When there are obstacles around the target point, the mobile robot cannot reach the target using traditional Artificial Potential Field (APF). Besides, the traditional APF is prone to local oscillation in complex terrain such as three-point collinear or semi-closed obstacles. Aiming at solving the defects of traditional APF, a novel improved APF algorithm named back virtual obstacle setting strategy-APF (BVO-APF) has been proposed in this paper. There are two main advantages of the proposed method. Firstly, by redefining the gravitational function as logarithmic function, the proposed method can make the mobile robot reach the target point when there are obstacles around the target. Secondly, the proposed method can avoid falling into local oscillation for both three-point collinear and semi-closed obstacles. Compare with APF and other improved APF, the feasibility of the algorithm is proved through software simulation and practical application.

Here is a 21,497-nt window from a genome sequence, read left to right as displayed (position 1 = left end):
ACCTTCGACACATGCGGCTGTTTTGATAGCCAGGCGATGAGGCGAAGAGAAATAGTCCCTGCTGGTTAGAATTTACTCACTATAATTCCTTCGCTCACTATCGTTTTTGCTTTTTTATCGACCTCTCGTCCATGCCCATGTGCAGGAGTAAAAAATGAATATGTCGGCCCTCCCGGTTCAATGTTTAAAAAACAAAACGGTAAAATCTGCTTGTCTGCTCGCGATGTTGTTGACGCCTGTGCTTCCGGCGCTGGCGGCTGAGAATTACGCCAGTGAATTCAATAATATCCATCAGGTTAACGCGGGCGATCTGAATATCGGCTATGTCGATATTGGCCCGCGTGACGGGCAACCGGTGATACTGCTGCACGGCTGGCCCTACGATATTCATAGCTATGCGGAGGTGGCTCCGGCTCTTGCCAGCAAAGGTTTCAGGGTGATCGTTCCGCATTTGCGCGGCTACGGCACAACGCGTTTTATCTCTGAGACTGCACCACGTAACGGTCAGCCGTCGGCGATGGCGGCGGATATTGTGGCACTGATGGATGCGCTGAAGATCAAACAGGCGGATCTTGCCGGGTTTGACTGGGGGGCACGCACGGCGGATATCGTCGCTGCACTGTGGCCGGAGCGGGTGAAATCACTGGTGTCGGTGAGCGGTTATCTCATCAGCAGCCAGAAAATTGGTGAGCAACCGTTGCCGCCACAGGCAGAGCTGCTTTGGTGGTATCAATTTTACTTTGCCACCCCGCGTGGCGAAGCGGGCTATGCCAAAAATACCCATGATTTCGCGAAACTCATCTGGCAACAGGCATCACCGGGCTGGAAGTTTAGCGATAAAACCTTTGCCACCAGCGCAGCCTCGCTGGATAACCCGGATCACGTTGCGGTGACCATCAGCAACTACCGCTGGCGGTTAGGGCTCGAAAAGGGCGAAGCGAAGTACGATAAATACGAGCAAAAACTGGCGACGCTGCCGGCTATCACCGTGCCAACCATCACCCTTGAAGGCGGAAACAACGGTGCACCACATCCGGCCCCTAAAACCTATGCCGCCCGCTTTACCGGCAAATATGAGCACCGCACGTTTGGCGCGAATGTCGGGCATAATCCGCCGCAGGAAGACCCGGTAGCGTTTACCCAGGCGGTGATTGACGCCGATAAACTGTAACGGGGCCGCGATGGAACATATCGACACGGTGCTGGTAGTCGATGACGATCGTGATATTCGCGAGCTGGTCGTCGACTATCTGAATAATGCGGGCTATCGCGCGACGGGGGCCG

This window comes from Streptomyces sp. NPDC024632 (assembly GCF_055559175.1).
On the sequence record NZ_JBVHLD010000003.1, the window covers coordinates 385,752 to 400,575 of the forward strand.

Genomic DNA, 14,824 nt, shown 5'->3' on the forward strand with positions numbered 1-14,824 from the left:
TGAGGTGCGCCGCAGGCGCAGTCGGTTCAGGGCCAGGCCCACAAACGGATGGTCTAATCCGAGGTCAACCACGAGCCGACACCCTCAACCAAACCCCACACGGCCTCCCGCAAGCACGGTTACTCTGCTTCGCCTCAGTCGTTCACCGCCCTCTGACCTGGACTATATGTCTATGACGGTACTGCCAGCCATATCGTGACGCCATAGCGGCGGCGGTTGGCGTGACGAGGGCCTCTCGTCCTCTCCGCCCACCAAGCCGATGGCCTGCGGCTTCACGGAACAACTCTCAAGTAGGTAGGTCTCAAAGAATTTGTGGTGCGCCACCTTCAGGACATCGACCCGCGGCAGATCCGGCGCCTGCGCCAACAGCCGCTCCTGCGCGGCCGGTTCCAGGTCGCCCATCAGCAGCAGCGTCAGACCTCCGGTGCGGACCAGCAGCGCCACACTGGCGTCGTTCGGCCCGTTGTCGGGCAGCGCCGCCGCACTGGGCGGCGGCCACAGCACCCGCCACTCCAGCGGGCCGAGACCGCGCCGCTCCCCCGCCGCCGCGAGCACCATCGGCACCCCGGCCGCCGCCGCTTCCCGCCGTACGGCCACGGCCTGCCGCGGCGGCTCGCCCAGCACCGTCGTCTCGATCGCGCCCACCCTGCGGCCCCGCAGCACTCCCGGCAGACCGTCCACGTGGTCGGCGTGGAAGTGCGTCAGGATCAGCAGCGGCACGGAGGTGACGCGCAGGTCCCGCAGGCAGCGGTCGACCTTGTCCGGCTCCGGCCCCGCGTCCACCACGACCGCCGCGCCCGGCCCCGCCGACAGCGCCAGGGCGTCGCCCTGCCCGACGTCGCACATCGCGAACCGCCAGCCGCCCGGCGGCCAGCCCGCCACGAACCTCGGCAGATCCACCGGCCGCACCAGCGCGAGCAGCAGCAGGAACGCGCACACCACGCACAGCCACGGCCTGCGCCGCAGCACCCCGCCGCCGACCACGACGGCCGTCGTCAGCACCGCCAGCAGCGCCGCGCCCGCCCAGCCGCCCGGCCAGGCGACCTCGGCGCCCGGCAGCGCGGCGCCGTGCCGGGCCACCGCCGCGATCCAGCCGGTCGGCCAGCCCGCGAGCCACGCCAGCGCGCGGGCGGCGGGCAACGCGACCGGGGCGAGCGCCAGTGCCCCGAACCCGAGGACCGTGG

Earthquakes, fire, and floods often cause structural collapses of buildings. The inspection of damaged buildings poses a high risk for emergency forces or is even impossible, though. We present three recent selected missions of the Robotics Task Force of the German Rescue Robotics Center, where both ground and aerial robots were used to explore destroyed buildings. We describe and reflect the missions as well as the lessons learned that have resulted from them. In order to make robots from research laboratories fit for real operations, realistic test environments were set up for outdoor and indoor use and tested in regular exercises by researchers and emergency forces. Based on this experience, the robots and their control software were significantly improved. Furthermore, top teams of researchers and first responders were formed, each with realistic assessments of the operational and practical suitability of robotic systems.